3)If a local rada or a community head adopts an act that creates a threat of violating state sovereignty, territorial integrity or national security of Ukraine, the president terminates this act, suspends the competences of local council and simultaneously applies to the Constitutional court. If the Constitutional court deems the act of a council unconstitutional, the parliament (upon suggestion from the president) terminates responsibilities of a local council and schedules its re-election.

Also, in both last year’s and current draft of changes to the Constitution, the prosecution office is deprived of the right to perform general supervision over implementation of the laws – an unequivocally positive change.

As for other proposed changes, the main concerns expressed last year still apply.

First, under the current Constitution, local councils have some (although quite limited) leverage over local executive power representatives – oblast administrations (the non-confidence vote). In the proposed draft law, prefects are responsible only to the president and the Cabinet of Ministers. Theoretically, a prefect can paralyze the work of a local council by constantly suspending its acts and applying to courts (and court decisions are not so quick to produce).

Second, there is potential controversy in the control mechanisms governing the president’s decision to dismiss local councils. Given the prior history of some doubtful decisions of the Constitutional Court (e.g. on the possibility of Kuchma’s third term or the return of powers to Yanukovych), one might infer that there is a high risk of relapse of such ambiguous constitutional decision-making. Thus, the requirement of the Constitutional Court’s revision as such does not guarantee that this decision will be unbiased. Although there is no doubt that the Constitutional Court is the only body entitled to adjudicate on the constitutionality of a local council’s decisions, it is highly desirable to provide the parliament with some additional leverage over this procedure. The solution might vary from the radical form (as suggested by Samopomich) – entrusting control over local councils to Rada instead of the president – to an alternative non-standard form, e.g. through giving MPs a possibility to submit their own observations (e.g. amicus brief) to the constitutional case in question if they wish so.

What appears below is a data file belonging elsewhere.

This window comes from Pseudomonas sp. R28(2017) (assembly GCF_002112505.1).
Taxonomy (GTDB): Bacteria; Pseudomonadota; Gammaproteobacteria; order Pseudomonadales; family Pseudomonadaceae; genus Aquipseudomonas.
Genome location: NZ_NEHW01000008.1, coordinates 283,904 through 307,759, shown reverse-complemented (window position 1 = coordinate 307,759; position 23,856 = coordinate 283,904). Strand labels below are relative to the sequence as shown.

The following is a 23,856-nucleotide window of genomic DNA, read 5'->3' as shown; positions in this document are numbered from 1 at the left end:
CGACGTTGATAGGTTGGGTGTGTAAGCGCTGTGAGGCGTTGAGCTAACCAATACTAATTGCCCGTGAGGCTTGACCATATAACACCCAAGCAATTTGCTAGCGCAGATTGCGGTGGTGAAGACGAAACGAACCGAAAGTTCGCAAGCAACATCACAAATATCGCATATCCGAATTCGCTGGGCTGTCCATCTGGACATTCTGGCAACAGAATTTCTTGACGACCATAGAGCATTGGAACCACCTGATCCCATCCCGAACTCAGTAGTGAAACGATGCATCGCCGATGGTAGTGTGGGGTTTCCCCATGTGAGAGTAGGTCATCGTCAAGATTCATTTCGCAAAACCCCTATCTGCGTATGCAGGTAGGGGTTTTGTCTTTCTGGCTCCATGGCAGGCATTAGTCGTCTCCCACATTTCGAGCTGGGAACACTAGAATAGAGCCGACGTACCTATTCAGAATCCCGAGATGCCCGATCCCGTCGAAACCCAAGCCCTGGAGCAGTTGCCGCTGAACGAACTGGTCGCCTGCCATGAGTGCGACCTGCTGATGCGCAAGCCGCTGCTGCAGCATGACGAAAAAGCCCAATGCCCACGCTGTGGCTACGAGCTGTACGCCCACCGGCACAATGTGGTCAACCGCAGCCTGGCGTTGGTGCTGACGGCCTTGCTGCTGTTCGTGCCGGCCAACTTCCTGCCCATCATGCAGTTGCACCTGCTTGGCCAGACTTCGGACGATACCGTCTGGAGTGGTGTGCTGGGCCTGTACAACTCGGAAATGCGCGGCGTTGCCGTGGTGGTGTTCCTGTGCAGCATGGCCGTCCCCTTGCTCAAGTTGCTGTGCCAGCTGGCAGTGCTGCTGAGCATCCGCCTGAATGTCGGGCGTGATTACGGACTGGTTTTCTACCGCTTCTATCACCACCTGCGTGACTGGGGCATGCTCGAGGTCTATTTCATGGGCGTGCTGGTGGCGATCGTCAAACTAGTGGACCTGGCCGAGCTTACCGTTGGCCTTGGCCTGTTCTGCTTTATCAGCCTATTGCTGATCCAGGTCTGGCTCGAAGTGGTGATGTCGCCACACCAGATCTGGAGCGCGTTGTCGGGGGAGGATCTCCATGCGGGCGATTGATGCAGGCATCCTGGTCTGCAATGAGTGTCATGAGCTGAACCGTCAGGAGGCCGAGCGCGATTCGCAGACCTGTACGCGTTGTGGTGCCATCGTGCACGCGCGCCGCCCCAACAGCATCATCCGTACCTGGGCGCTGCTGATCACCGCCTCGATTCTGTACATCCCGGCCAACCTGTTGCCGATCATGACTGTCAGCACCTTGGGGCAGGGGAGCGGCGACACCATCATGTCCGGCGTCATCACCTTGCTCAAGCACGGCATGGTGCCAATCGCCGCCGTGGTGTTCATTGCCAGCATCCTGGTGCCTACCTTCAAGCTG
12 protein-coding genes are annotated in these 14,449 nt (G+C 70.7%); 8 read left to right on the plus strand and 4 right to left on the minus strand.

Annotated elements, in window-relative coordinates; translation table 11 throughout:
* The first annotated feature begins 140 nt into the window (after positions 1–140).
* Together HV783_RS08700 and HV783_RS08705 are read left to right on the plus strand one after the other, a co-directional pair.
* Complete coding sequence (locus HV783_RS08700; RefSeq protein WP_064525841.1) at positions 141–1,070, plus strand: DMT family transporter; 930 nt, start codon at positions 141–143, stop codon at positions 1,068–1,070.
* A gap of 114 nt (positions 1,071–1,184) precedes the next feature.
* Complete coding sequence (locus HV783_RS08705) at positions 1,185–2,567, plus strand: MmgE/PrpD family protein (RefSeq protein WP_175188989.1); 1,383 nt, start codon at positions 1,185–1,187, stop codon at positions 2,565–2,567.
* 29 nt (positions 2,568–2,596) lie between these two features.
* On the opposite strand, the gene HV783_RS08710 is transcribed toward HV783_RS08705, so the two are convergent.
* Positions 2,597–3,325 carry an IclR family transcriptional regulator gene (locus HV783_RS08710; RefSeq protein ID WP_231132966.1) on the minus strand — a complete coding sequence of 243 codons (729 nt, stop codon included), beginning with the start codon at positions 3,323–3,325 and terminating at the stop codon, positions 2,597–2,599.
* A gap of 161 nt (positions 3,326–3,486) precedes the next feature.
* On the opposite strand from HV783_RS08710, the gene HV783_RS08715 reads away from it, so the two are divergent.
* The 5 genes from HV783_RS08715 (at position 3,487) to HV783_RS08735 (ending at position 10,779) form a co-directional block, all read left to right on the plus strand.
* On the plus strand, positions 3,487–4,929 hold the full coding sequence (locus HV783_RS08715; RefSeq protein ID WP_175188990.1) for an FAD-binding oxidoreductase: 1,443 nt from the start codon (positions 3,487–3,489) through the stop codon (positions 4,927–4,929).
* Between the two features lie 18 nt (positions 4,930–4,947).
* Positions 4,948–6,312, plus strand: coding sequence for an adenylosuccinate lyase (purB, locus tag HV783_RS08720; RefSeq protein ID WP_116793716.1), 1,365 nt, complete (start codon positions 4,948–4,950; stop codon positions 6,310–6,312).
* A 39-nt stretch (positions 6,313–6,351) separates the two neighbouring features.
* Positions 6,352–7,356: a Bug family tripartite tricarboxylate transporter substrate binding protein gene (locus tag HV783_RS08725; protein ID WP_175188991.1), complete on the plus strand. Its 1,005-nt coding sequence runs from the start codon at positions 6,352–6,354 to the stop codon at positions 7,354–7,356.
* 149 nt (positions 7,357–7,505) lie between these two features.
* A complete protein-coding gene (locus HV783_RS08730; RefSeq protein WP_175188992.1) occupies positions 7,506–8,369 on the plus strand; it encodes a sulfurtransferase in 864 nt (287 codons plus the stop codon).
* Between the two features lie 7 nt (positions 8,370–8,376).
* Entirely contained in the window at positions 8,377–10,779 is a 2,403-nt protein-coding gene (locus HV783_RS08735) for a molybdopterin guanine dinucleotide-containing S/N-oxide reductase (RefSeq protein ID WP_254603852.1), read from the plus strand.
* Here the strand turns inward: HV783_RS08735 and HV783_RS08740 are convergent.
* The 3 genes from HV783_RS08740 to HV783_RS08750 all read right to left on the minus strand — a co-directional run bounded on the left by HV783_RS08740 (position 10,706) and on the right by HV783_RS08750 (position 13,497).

Third, a potential conflict between a president and a Cabinet of Ministers remains in place. Although the authors of the new draft changes to the Constitution tried to separate the issues on which prefects are subordinate to the president (law enforcement) and the Cabinet of Ministers (coordination of local ministries’ offices and implementation of state programs), there are still two bodies (president and the CMU) which can oversee and control prefects. Perhaps, this potential conflict cannot be resolved within the draft law on decentralization because it is inherent in the current Constitution, which defines the Prime-Minister as the head of the executive branch but leaves enough powers for a president to create troubles for the Cabinet by “pulling the blanket” to himself (so, the problem is not only excessive centralization addressed by the current draft law, but also the conflict within the executive branch, which it does not address).

Current Ukrainian model of power distribution is somewhere in between the model where a president is the head of the government (like in US) and the parliamentary republic where a president has only representative functions (like in Germany). Hence, it is natural that the president and the Prime-Minister try to “pull” the decision-making center to their side. This situation resembles the famous “multi-vector” Ukrainian policy when it tried to simultaneously integrate with Russia and with the EU. Thanks to some well-known external factors this choice is now clear. Perhaps, it is the time to choose between the two constitutional models too?

Notes

1.Venice Commission suggests greater flexibility in changing the boundaries of regions will lay the ground for administrative reform, while Oksana Syroid warns that this may result in granting autonomy to currently occupied regions of Donetsk and Luhansk oblasts simply by adopting a law (while now this would require changes to the Constitution), which may undermine sovereignty of Ukrainian state.


Disclaimer

The authors do not work for, consult to, own shares in or receive funding from any company or organization that would benefit from this article, and have no relevant affiliations